Is there more hype than substance about some of India’s emerging cricketers? India ‘A’s 2-1 defeat against the West Indies ‘A’ in the three-match unofficial Test series in the Caribbean does send disturbing signals.
The performance of the Indian batsmen, in particular, has been disappointing if not shocking. If the Indian selectors were searching for replacements for the greats who have already left the scene or would be departing shortly, they would have reasons to feel unhappy.
It is in Test cricket where the Indian batting could be stretched in the days ahead — particularly away from the sub-continent — if the county does not unearth batsmen with the right aptitude for the mentally, technically and physically demanding five-day format.
Smashing the bowlers around on flat decks in the shorter formats and going for fancy sums in player auctions is a very different world from combating spinners on a worsening track on the final day of a Test or taking on a battery of pacemen as they make batsmen smell perfume balls on a fresh wicket.
The youngsters need to handle bounce – the nemesis of many Indian batsmen on foreign tracks – capably.
In the West Indies, only skipper Cheteshwar Pujara showed any kind of consistency, scoring 252 runs in the three matches at 50.40. Pujara guided India to a thrilling two-wicket victory in the first Test at Bridgetown and appears on course for an India comeback.
Schooled in old values, he is someone who possesses the application and the desire to improve his technique and construct major innings for the country in the days to come.
Batsmen, a let down
But then, Rohit Sharma has been particularly disappointing. His 145 runs in three Tests at 24.16 were ordinary returns bereft of consistency. And this inability to make runs constantly has dogged him throughout his career.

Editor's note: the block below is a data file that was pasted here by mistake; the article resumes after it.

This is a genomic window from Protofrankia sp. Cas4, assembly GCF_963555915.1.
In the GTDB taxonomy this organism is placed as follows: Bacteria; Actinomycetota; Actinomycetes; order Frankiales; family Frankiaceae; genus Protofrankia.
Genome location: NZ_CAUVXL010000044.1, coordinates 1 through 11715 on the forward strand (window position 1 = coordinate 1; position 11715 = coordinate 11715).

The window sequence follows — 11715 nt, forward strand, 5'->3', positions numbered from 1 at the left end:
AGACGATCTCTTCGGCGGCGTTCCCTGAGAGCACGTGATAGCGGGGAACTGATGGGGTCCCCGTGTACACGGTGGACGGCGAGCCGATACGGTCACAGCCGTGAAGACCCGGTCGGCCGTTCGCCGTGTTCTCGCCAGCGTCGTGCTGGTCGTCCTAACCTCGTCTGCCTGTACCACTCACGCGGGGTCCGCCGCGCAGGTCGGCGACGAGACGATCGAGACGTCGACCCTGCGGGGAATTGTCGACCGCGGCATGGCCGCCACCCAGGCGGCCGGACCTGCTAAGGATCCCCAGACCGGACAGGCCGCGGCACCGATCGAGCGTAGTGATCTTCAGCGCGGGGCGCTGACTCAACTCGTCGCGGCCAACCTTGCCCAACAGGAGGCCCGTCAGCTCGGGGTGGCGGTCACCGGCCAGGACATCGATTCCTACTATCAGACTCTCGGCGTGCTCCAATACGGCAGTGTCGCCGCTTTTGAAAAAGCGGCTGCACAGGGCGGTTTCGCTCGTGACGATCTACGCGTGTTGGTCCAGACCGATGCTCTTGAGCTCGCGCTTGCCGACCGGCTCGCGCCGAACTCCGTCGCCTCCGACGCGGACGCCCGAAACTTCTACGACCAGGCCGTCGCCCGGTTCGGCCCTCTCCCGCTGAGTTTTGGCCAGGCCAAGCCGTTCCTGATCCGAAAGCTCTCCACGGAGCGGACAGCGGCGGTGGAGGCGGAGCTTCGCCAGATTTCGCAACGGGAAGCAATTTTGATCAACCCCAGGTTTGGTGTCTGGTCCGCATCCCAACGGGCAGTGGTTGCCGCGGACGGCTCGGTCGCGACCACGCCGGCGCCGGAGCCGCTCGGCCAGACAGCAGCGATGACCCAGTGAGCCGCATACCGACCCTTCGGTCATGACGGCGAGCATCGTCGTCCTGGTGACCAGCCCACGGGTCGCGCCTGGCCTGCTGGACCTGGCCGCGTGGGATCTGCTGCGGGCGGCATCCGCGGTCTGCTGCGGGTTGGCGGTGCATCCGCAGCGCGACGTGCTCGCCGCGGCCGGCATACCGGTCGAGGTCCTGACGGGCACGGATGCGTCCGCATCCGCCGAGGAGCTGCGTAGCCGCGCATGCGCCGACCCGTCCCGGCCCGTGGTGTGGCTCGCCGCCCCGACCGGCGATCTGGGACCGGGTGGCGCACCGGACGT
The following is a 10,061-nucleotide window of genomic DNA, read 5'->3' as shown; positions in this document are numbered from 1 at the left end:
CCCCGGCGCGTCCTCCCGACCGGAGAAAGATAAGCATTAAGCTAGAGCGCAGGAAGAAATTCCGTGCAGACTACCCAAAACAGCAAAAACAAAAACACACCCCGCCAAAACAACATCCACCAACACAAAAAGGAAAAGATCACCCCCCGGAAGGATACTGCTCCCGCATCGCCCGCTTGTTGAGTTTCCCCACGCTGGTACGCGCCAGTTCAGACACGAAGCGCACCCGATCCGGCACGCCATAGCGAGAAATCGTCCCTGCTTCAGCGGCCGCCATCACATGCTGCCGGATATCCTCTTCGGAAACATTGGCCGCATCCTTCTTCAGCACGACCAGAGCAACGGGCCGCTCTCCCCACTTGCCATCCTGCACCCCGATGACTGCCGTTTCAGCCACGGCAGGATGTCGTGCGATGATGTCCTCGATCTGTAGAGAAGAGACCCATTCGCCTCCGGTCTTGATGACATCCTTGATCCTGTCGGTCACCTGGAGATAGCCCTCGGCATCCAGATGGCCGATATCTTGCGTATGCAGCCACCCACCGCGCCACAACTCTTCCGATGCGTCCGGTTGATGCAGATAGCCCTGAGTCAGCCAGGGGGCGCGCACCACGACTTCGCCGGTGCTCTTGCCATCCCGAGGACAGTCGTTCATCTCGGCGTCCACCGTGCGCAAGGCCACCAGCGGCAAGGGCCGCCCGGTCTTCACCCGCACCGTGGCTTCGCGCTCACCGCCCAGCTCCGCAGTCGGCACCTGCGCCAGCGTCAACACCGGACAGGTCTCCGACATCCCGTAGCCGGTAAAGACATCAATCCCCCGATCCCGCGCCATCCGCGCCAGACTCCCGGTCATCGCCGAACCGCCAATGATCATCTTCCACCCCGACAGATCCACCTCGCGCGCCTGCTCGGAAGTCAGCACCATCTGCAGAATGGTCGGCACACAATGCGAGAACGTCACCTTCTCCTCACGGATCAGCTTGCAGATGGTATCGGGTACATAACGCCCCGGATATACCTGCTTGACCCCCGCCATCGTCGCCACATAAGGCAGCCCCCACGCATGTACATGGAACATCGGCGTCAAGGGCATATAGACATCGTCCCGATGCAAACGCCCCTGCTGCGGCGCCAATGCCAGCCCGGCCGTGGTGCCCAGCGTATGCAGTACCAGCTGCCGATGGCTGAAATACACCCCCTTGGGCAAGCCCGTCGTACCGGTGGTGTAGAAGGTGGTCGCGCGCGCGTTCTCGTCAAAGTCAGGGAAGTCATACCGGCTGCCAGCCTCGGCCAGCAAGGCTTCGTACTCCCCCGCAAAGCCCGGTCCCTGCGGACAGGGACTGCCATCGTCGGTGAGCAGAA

On some occasions he plays away from his body with limited or no footwork and tends to play across on others — that has let him down against consistently probing bowling.
In Australia last season, when he was provided time and space to build sizeable innings in the ODIs, Rohit floundered against bounce and movement from an off-stump line.
Interestingly, it was Manoj Tiwari — whispers about him backing away a tad against red hot quick bowling never cease — who emerged with a measure of credit with 182 runs and an average of 30.33 in the three ‘A’ Tests in the Caribbean.
Top-order batsmen Abhinav Mukund (ave. 7.66), Ajinkya Rahane (ave. 10.33) and Shikhar Dhawan (ave. 7.50) were virtual washouts in the series. The case of the left-handed Mukund is ironic since he fared much better as India opener in the Test series in the West Indies in 2011. He has the aptitude for big innings, but seems to be down on confidence.. Shami Ahmed, a bustling paceman from Bengal, made an impression with 13 wickets in three matches at 18.84. Yet, support for him was not always forthcoming.
And the fact that occasional off-spinner Rohit sent down more overs (76) and claimed more wickets (nine) than any specialist India ‘A’ spinner in the series tells a story.